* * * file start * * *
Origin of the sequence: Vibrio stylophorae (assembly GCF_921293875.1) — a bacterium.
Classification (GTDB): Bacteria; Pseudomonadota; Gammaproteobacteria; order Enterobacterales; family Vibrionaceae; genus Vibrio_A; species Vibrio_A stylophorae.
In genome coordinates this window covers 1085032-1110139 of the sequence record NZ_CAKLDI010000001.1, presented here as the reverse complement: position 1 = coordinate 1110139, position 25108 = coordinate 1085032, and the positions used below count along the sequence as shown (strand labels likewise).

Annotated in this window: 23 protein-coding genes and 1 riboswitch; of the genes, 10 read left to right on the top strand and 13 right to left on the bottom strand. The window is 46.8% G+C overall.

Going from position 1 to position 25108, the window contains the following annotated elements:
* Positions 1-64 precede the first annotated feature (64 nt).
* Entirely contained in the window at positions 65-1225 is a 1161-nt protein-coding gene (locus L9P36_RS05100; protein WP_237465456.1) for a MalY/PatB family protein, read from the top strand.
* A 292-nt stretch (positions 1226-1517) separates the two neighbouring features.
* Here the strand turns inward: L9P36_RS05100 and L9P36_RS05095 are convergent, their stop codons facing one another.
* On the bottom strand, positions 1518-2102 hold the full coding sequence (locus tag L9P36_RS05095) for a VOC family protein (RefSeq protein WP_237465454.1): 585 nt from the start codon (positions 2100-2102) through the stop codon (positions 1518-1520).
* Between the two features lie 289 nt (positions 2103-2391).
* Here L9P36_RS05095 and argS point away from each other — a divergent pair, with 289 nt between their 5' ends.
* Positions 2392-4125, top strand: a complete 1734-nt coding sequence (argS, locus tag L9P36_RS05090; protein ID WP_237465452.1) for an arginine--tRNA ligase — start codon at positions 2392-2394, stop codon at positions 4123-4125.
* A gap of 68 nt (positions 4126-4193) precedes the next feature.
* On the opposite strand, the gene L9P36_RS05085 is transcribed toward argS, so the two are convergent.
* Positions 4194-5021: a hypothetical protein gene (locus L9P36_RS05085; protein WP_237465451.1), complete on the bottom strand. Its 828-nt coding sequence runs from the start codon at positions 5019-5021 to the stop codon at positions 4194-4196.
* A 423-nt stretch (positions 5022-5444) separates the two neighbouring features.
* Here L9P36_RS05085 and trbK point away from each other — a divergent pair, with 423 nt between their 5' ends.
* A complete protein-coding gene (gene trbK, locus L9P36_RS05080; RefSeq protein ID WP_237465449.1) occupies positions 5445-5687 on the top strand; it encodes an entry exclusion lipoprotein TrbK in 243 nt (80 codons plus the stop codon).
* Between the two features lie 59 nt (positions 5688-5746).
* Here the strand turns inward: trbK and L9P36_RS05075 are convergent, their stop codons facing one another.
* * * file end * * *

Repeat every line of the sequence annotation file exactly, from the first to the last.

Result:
Origin of the sequence: Vibrio stylophorae (assembly GCF_921293875.1) — a bacterium.
Classification (GTDB): Bacteria; Pseudomonadota; Gammaproteobacteria; order Enterobacterales; family Vibrionaceae; genus Vibrio_A; species Vibrio_A stylophorae.
In genome coordinates this window covers 1085032-1110139 of the sequence record NZ_CAKLDI010000001.1, presented here as the reverse complement: position 1 = coordinate 1110139, position 25108 = coordinate 1085032, and the positions used below count along the sequence as shown (strand labels likewise).

Annotated in this window: 23 protein-coding genes and 1 riboswitch; of the genes, 10 read left to right on the top strand and 13 right to left on the bottom strand. The window is 46.8% G+C overall.

Going from position 1 to position 25108, the window contains the following annotated elements:
* Positions 1-64 precede the first annotated feature (64 nt).
* Entirely contained in the window at positions 65-1225 is a 1161-nt protein-coding gene (locus L9P36_RS05100; protein WP_237465456.1) for a MalY/PatB family protein, read from the top strand.
* A 292-nt stretch (positions 1226-1517) separates the two neighbouring features.
* Here the strand turns inward: L9P36_RS05100 and L9P36_RS05095 are convergent, their stop codons facing one another.
* On the bottom strand, positions 1518-2102 hold the full coding sequence (locus tag L9P36_RS05095) for a VOC family protein (RefSeq protein WP_237465454.1): 585 nt from the start codon (positions 2100-2102) through the stop codon (positions 1518-1520).
* Between the two features lie 289 nt (positions 2103-2391).
* Here L9P36_RS05095 and argS point away from each other — a divergent pair, with 289 nt between their 5' ends.
* Positions 2392-4125, top strand: a complete 1734-nt coding sequence (argS, locus tag L9P36_RS05090; protein ID WP_237465452.1) for an arginine--tRNA ligase — start codon at positions 2392-2394, stop codon at positions 4123-4125.
* A gap of 68 nt (positions 4126-4193) precedes the next feature.
* On the opposite strand, the gene L9P36_RS05085 is transcribed toward argS, so the two are convergent.
* Positions 4194-5021: a hypothetical protein gene (locus L9P36_RS05085; protein WP_237465451.1), complete on the bottom strand. Its 828-nt coding sequence runs from the start codon at positions 5019-5021 to the stop codon at positions 4194-4196.
* A 423-nt stretch (positions 5022-5444) separates the two neighbouring features.
* Here L9P36_RS05085 and trbK point away from each other — a divergent pair, with 423 nt between their 5' ends.
* A complete protein-coding gene (gene trbK, locus L9P36_RS05080; RefSeq protein ID WP_237465449.1) occupies positions 5445-5687 on the top strand; it encodes an entry exclusion lipoprotein TrbK in 243 nt (80 codons plus the stop codon).
* Between the two features lie 59 nt (positions 5688-5746).
* Here the strand turns inward: trbK and L9P36_RS05075 are convergent, their stop codons facing one another.